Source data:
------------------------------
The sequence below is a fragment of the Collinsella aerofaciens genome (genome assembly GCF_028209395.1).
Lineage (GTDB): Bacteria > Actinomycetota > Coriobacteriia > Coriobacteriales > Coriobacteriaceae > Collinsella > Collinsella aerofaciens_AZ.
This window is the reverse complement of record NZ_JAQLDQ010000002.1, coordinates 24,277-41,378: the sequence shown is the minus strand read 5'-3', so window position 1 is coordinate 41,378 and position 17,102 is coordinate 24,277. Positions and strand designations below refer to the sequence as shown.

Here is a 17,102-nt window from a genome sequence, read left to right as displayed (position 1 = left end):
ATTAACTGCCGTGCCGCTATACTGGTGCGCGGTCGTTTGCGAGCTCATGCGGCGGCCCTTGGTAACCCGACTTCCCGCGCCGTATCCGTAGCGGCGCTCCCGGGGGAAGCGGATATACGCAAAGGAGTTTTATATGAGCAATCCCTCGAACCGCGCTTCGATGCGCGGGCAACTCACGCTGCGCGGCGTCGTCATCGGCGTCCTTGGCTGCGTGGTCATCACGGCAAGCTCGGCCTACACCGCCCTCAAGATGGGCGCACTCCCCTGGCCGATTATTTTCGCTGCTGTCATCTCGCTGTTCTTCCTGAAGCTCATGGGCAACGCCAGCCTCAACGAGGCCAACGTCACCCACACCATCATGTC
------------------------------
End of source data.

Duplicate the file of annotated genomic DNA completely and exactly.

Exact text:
The sequence below is a fragment of the Collinsella aerofaciens genome (genome assembly GCF_028209395.1).
Lineage (GTDB): Bacteria > Actinomycetota > Coriobacteriia > Coriobacteriales > Coriobacteriaceae > Collinsella > Collinsella aerofaciens_AZ.
This window is the reverse complement of record NZ_JAQLDQ010000002.1, coordinates 24,277-41,378: the sequence shown is the minus strand read 5'-3', so window position 1 is coordinate 41,378 and position 17,102 is coordinate 24,277. Positions and strand designations below refer to the sequence as shown.

Here is a 17,102-nt window from a genome sequence, read left to right as displayed (position 1 = left end):
ATTAACTGCCGTGCCGCTATACTGGTGCGCGGTCGTTTGCGAGCTCATGCGGCGGCCCTTGGTAACCCGACTTCCCGCGCCGTATCCGTAGCGGCGCTCCCGGGGGAAGCGGATATACGCAAAGGAGTTTTATATGAGCAATCCCTCGAACCGCGCTTCGATGCGCGGGCAACTCACGCTGCGCGGCGTCGTCATCGGCGTCCTTGGCTGCGTGGTCATCACGGCAAGCTCGGCCTACACCGCCCTCAAGATGGGCGCACTCCCCTGGCCGATTATTTTCGCTGCTGTCATCTCGCTGTTCTTCCTGAAGCTCATGGGCAACGCCAGCCTCAACGAGGCCAACGTCACCCACACCATCATGTC